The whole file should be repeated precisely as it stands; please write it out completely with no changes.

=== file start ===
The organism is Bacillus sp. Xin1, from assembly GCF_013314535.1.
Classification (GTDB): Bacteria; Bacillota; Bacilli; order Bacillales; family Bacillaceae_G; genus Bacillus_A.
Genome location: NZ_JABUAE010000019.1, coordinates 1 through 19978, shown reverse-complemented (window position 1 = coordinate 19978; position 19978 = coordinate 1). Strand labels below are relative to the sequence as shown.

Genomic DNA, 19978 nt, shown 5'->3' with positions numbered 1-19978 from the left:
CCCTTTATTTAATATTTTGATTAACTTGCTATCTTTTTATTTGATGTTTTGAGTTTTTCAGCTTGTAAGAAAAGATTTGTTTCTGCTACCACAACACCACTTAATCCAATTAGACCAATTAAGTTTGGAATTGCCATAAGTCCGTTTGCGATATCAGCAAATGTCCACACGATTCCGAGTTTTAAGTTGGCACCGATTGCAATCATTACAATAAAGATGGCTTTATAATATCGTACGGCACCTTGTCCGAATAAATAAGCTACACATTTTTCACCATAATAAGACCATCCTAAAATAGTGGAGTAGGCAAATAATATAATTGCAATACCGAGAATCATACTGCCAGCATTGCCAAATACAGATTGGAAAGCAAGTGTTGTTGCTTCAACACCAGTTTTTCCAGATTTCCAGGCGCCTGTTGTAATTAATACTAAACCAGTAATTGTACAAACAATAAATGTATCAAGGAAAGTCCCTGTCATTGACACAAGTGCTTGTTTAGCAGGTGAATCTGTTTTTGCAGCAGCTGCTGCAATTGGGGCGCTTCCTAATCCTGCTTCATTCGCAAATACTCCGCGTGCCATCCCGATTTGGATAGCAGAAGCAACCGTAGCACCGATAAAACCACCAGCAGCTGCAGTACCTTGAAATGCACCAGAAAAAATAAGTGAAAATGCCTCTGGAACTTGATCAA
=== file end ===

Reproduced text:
The organism is Bacillus sp. Xin1, from assembly GCF_013314535.1.
Classification (GTDB): Bacteria; Bacillota; Bacilli; order Bacillales; family Bacillaceae_G; genus Bacillus_A.
Genome location: NZ_JABUAE010000019.1, coordinates 1 through 19978, shown reverse-complemented (window position 1 = coordinate 19978; position 19978 = coordinate 1). Strand labels below are relative to the sequence as shown.

Genomic DNA, 19978 nt, shown 5'->3' with positions numbered 1-19978 from the left:
CCCTTTATTTAATATTTTGATTAACTTGCTATCTTTTTATTTGATGTTTTGAGTTTTTCAGCTTGTAAGAAAAGATTTGTTTCTGCTACCACAACACCACTTAATCCAATTAGACCAATTAAGTTTGGAATTGCCATAAGTCCGTTTGCGATATCAGCAAATGTCCACACGATTCCGAGTTTTAAGTTGGCACCGATTGCAATCATTACAATAAAGATGGCTTTATAATATCGTACGGCACCTTGTCCGAATAAATAAGCTACACATTTTTCACCATAATAAGACCATCCTAAAATAGTGGAGTAGGCAAATAATATAATTGCAATACCGAGAATCATACTGCCAGCATTGCCAAATACAGATTGGAAAGCAAGTGTTGTTGCTTCAACACCAGTTTTTCCAGATTTCCAGGCGCCTGTTGTAATTAATACTAAACCAGTAATTGTACAAACAATAAATGTATCAAGGAAAGTCCCTGTCATTGACACAAGTGCTTGTTTAGCAGGTGAATCTGTTTTTGCAGCAGCTGCTGCAATTGGGGCGCTTCCTAATCCTGCTTCATTCGCAAATACTCCGCGTGCCATCCCGATTTGGATAGCAGAAGCAACCGTAGCACCGATAAAACCACCAGCAGCTGCAGTACCTTGAAATGCACCAGAAAAAATAAGTGAAAATGCCTCTGGAACTTGATCAA